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4-Traders Homepage  >  Equities  >  Nyse MKT  >  Nevada Gold & Casinos    UWN

Delayed Quote. Delayed  - 07/29 10:02:25 pm
1.93 USD   -1.03%
07/28 NEVADA GOLD & C : Reports Fiscal 2016 Results Jul 28, 2016
07/28 Nevada Gold & Casinos Reports Fiscal 2016 Results
07/21 Nevada Gold & Casinos to Report Fourth Quarter and Year End Finan..
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NEVADA GOLD & CASINOS : Management's Discussion and Analysis of Financial Condition and Results of Operations (form 10-K)

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07/29/2016 | 09:02pm CEST
The following discussion and analysis ("MD&A") should be read in conjunction
with our consolidated financial statements and Notes thereto contained in Item 8
herein. Management is of the opinion that inflation and changing prices will
have little, if any, effect on our consolidated financial position or results of
our operations.



                   Critical Accounting Policies and Estimates



Our critical accounting policies and estimates involve the use of assumptions,
estimates and/or judgments in the preparation of our consolidated financial
statements. An accounting estimate is an approximation made by management of a
financial statement element, item or account in the consolidated financial
statements. Accounting estimates in our historical consolidated financial
statements measure the effects of past business transactions or events, or the
present status of an asset or liability. The accounting estimates described
below require us to make assumptions about matters that are uncertain at the
time the estimate is made. Additionally, different estimates that we could have
used or changes in an accounting estimate that are reasonably likely to occur
could have a material impact on the presentation of our consolidated financial
condition or results of operations. We base our estimates on historical
experience and on various other assumptions that we believe are reasonable in
the circumstances, the results of which form the basis for making judgments.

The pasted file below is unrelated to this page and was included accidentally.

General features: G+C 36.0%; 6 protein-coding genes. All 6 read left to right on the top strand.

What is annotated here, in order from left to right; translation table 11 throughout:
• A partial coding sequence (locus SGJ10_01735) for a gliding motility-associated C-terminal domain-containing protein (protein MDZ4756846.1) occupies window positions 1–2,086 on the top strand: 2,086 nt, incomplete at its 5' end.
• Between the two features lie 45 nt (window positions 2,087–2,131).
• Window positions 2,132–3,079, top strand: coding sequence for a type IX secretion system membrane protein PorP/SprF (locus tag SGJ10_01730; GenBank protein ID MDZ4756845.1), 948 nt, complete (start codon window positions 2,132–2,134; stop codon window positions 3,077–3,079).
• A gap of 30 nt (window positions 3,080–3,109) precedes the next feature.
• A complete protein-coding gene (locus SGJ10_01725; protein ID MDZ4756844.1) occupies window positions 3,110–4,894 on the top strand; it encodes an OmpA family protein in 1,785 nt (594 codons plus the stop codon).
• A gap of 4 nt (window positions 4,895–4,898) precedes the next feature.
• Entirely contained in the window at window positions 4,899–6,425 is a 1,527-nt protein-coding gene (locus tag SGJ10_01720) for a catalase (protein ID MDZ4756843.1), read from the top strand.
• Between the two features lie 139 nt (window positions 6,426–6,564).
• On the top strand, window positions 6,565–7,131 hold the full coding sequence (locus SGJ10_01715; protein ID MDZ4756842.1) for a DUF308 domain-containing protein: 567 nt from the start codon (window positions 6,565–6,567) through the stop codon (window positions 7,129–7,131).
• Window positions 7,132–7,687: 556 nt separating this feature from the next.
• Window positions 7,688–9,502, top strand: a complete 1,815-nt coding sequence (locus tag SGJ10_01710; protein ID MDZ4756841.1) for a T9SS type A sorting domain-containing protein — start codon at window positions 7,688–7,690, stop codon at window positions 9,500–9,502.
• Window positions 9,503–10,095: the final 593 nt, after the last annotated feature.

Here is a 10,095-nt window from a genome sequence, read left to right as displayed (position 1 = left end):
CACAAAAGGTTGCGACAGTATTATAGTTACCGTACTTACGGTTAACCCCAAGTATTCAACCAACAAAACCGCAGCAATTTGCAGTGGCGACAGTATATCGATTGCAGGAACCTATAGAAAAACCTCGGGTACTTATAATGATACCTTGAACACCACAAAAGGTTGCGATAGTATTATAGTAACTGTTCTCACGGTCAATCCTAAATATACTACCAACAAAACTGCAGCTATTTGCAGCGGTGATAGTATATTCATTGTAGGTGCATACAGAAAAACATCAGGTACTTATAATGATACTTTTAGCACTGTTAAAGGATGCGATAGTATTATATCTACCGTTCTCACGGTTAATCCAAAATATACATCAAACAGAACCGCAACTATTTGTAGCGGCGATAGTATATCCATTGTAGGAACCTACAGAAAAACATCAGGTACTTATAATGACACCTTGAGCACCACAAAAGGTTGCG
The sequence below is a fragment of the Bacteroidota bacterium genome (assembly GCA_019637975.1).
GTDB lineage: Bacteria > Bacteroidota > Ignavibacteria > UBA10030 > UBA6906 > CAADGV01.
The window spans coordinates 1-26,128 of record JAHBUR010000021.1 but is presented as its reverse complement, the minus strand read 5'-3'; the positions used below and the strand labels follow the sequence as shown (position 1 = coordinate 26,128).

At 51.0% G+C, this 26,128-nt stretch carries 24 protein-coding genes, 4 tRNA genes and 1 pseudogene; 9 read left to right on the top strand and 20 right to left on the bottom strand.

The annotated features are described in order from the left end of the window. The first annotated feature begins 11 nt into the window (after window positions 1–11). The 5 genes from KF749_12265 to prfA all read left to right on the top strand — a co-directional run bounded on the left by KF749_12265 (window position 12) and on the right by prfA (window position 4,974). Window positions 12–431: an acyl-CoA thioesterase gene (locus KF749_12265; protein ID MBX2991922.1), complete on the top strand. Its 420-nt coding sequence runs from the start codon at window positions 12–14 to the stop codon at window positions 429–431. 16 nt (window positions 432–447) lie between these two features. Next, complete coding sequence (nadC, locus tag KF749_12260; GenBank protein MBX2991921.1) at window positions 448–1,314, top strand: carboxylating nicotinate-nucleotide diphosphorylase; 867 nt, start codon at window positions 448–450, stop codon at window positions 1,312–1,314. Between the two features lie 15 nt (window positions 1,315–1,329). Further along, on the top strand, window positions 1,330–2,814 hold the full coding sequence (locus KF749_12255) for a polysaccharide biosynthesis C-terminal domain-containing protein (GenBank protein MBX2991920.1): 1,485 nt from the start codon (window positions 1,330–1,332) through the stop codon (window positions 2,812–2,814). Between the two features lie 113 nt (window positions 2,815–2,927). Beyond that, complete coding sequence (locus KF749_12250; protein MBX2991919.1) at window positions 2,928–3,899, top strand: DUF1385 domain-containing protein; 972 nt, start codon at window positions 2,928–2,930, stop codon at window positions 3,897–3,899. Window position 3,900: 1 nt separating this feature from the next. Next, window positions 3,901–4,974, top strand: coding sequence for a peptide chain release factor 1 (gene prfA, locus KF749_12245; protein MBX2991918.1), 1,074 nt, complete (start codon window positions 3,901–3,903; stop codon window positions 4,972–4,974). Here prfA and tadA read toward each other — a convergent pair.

These estimates may change as new events occur, as more experience is acquired,
as additional information is obtained and as our operating environment changes.
Our significant accounting policies are discussed in Note 2 to our consolidated
financial statements included in Item 8 of this report. We have discussed the
development and selection of our critical accounting policies and related
disclosures with the Audit Committee of the Board of Directors and have
identified the following critical accounting policies for the current fiscal
year.



Principles of Consolidation



We consolidate entities when we have the ability to control the operating and
financial decisions and policies of that entity and record the portion we do not
own as non-controlling interest. The determination of our ability to control, or
exert significant influence over, an entity involves the use of judgment. We
apply the equity method of accounting if we can exert significant influence
over, but do not control the policies and decisions of an entity. We use the
cost method of accounting if we are unable to exert significant influence over
the entity.



                                       10




Goodwill, Other Intangible Assets, and Other Long-Lived Assets




In connection with our acquisitions of the nine Washington mini-casinos from May
12, 2009 to July 18, 2011, the acquisition of the South Dakota slot route
operation in South Dakota on January 27, 2012, and the acquisition of Club
Fortune Casino on December 1, 2015, we have goodwill and identifiable intangible
assets of $23.0 million, net of amortization. Goodwill represents a significant
portion of our total assets. We review goodwill for impairment annually or more
frequently if certain impairment indicators arise under the provisions of
authoritative guidance. We review goodwill at the reporting unit level, which is
the same as our operating segments. We compare the carrying value of the net
assets of each reporting unit to the estimated fair value of the reporting unit,